To: Eric Brunner-Williams in Portland Maine <email@example.com>
Cc: Edward Lewis <firstname.lastname@example.org>, Eric Brunner-Williams in Portland Maine <email@example.com>, firstname.lastname@example.org, email@example.com
From: Edward Lewis <firstname.lastname@example.org>
Date: Tue, 25 Mar 2003 13:54:38 -0500
Subject: Re: [ietf-provreg] Our "Privacy Issue"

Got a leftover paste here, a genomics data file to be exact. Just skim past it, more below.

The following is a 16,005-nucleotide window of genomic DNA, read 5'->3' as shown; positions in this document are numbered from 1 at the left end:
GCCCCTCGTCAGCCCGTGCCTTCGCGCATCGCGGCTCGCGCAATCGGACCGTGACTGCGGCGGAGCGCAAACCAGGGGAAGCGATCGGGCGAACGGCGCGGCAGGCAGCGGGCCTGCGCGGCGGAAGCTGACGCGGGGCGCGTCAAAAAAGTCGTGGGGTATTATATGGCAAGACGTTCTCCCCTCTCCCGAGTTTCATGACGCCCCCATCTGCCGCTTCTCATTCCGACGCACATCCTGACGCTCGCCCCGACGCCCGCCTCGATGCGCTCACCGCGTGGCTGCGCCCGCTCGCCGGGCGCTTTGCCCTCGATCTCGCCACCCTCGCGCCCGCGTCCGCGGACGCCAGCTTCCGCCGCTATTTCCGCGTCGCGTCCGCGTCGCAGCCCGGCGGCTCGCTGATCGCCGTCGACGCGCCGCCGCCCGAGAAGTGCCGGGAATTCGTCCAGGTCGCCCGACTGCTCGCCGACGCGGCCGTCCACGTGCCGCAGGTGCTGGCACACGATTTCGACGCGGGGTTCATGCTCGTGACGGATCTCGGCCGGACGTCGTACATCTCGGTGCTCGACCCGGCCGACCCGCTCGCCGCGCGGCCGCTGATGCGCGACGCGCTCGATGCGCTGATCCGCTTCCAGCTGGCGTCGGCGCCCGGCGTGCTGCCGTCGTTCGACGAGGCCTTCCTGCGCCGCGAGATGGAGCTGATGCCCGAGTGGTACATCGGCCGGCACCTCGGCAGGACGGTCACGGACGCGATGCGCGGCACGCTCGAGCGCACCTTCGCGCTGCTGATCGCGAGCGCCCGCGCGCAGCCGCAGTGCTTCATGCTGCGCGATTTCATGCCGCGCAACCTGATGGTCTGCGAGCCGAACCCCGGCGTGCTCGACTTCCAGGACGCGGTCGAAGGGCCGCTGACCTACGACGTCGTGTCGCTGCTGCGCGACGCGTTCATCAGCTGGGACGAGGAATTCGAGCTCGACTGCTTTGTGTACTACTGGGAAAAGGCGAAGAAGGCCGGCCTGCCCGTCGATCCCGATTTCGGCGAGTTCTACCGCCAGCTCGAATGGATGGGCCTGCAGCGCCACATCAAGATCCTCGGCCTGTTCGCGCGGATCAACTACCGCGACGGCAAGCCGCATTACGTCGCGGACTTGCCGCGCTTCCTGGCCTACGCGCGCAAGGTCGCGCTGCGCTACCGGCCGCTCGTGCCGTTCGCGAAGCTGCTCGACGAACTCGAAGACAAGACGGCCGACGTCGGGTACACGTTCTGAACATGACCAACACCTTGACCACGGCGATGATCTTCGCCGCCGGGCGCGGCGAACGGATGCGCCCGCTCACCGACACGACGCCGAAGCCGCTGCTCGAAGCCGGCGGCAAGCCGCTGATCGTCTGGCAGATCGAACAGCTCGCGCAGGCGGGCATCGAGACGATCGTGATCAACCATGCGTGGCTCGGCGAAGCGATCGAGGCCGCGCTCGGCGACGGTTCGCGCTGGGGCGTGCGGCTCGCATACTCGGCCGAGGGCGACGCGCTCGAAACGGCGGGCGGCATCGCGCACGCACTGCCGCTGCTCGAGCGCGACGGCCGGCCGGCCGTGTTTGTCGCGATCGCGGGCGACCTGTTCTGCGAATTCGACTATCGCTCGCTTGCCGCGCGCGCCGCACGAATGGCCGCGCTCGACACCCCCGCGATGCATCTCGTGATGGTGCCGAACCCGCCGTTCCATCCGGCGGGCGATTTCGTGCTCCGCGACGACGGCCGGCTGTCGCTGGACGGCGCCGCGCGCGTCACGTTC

At 13:21 -0500 3/25/03, Eric Brunner-Williams in Portland Maine wrote: >False. It is a requirement not in 3375. It is a new requirement, one that >modifies some functionality. Yup. The issue isn't whether something is new or not. The issue is whether it is a good idea. Recall that in the IETF process, an RFC is just that, a request for comments. I've stated in the past that there is never a deadline for getting it right - so long as we get it timely. We can "debate" forever on the merits of late requirements and concerns late in the game - but if you care about that, problem-statement seems to be the place. Let's focus on this problem statement and not worry about whether or not the process is a problem. >OK, so neither of us writing or grading english compositions. EPP "works" >as is (-02, -04, -06, ... for some value of "works"), and some new thing >is desired by someone in -0N, for some value of N. Fair enough. Basically, yeah. >We don't know it is a good idea, we do know that it is the IESG's idea. So, Okay, let's get over this. Forget who suggested it. Apparently you are not happy with requiring the protocol let the client include privacy meta-data to achieve the goal of allowing enforcement to happen at the server. Others have thought this is a good idea, mostly in the room and Scott so far as agreed that the statements in the room amounted to what I wrote. >when we say that Scott is the editor of documents under the change control >of the IETF, what we are really saying is that the actual change control is >held, not by the contributors, acting in concert, under 2026, et alia, to >create some specification, but by institutional authority figures other than >the I-D administrator, who may add/delete/modify the text, without undertaking >the corresponding action on the requirements doc, which has already had WGLC, >and IETF-LC. Once again - worry about this in problem-statement. I ain't about to debate the role of the document editor here - the topic is EPP, not the IETF. Scott is recording the consensus of the WG, along with much of the material he originally brought to the WG in 2000. (See the charter, it hasn't changed.) >If someone wants to modify 3375 and delete the manditory announcement clause, >let them. It is possibly deficient. > >If someone wants to modify 3375 and add a manditory enforcement clause, let >them. It is possibly sufficient. I don't think that there's much support for writing 3375bis at this time. Perhaps when a WG comes along to advance to Draft Standard it would be good to have a document that rolls in operationally derived experience, but it's way too premature to consider this now. >I'm "unhappy" about what I see as the technical difficulty of the proposal, >the inability of the authors of the proposal to make a technical case for a >mechanism that doesn't rely upon an appeal to authorty, or exhaustion, and >the process to effect change control of the provreg work product. With the high bandwith of voice-over-soundwave (a cutsy name for face-to-face meetings) I think we were able to get deeper into the issue. >I wasn't thrilled with the congestion issue either, or the ordering issue, >but those are damp spots under prior bridges. I suppose you are referring in some way to the statement that we aren't pursuing SMTP or other transports over TCP (or other transports at all). One reason we are not pursuing them is that 1) no one has maintained a document on this for a prolonged period of time and 2) no second person has cared enough to present an interoperability-motivated reason for this to be brought into the group. I know you have had documents that discussed SMTP. My reading of them was that they were never fully developed enough to trigger me into personal action. As a WG chair, admittance of documents is based in part on a reason to use the WG's resources - i.e., the members. Without voluntary member motivation to review the documents, there's not a sufficient reason for the WG to expand its horizons. I.e., although our charter says we will investigate alternate transports - it doesn't mean we will develop an alternate transport. So far the result of the investigation is that there's been no popular support for other transports. >> >Question #1: If the client originated a <c-dcp> as part of session >> >init, and the server responded with a <s-dcp>, and the evalution >> >algorithm (tbd) was simple, e.g., equality, would that meet their >> >requirement? >> >> Initially, this might be, but as an outcome of the discussion in the >> meeting we felt that finer granularity was desirable and achievable. >> We talked about this as being a session-granular thing, but that was >> discarded. > >I thought so, which is why I asked. > >Even if sizeof(server(dcp-space) > BIGNUM, and function(client(dcp-select) >is unrestricted, _this_isn't_what_the_iesg_wants_. You've lost me again here. >On the bright side, this means that all two-step discovery kludges of the >form Edmon proposed are as KIA as the <dcp>. > >On the dim side, this seems to mean that the issue is syntax or religion, >as there's a heck of a lot of values less than BIGNUM (or a full DOM tree), >and a baroque richesse of choices when one is unrestricted. So semantics is >possibly _not_ the issue. > >> >> >In eppcom-1.0.xsd we have this: >> >> You're getting into an implementation detail. At this point, we are >> hashing out the problem statement. > >I could be wrong, but the authors of the document offering guidance on the >use of xml in IETF protocols may have failed to mention an edge case. > >If a type is inextensible, and is used to type a datum that cannot be >semantically conditioned by any means other than extension, for reasons >that are non-sytactic in nature, an "owie" occurs. I'm sure there is a >better form of expressing this than "owie". There may be a better form of saying "owie" but the cost-benefit of finding this seems to be discouraging to the group. (I.e., we've been running around just trying to figure out how to spell pirvayc at that point.) >The point of the implementation detail is that I think (I'd prefer to be >wrong) that we need to put a layer between the syntax of EPP extensions >to XML, and the basic types of XML, so that "policy" can be hidden in the >syntax, which I don't see a way to do with the "mail" element's "token" >type. > >Eventually all this garbage, mine and anyone else's, gets tossed into a >validating parser. What comes out may come as a surprise to me. Valid concern, but as I said before - implementation detail. >Are there any success or failure semantics? Is the transaction atomic and >unitary, or is a partial write success? It's all policy as far as we can tell. >Is the new semantic capable of test by any in-protocol means? Well, we want to be able to set, check, change and define the meaning of absence. >How large is the policy value space? > >Taking the phone number example above, the value space appears to encode >neatly into a single bit. > > >If so, while I'm typing this I've found one solution to the "email" element >qustion I thought was awkward. Suff one extra bit, like NeuStar's proposal >to pun the size type and signal directionality, into an octet. Violate some >rule about octets in mail addrs, e.g., set a high bit in the domain name. >If high-bit on, semantic one flag set and unset bit before store. >If high-bit off, semantic one flag not set. > >mail="email@example.com(eval((0x164+0x177)" > >Wierd. I guess the same could be done to the e164 type too. > >Of course, if the value space doesn't encode neatly into one bit, then >this won't work, unless applied iteratively. > >Eric Details, implementation details... -- -=-=-=-=-=-=-=-=-=-=-=-=-=-=-=-=-=-=-=-=-=-=-=-=-=-=-=-=-=-=-=-=-=-=-=- Edward Lewis +1-703-227-9854 ARIN Research Engineer I've had it with world domination. The maintenance fees are too high.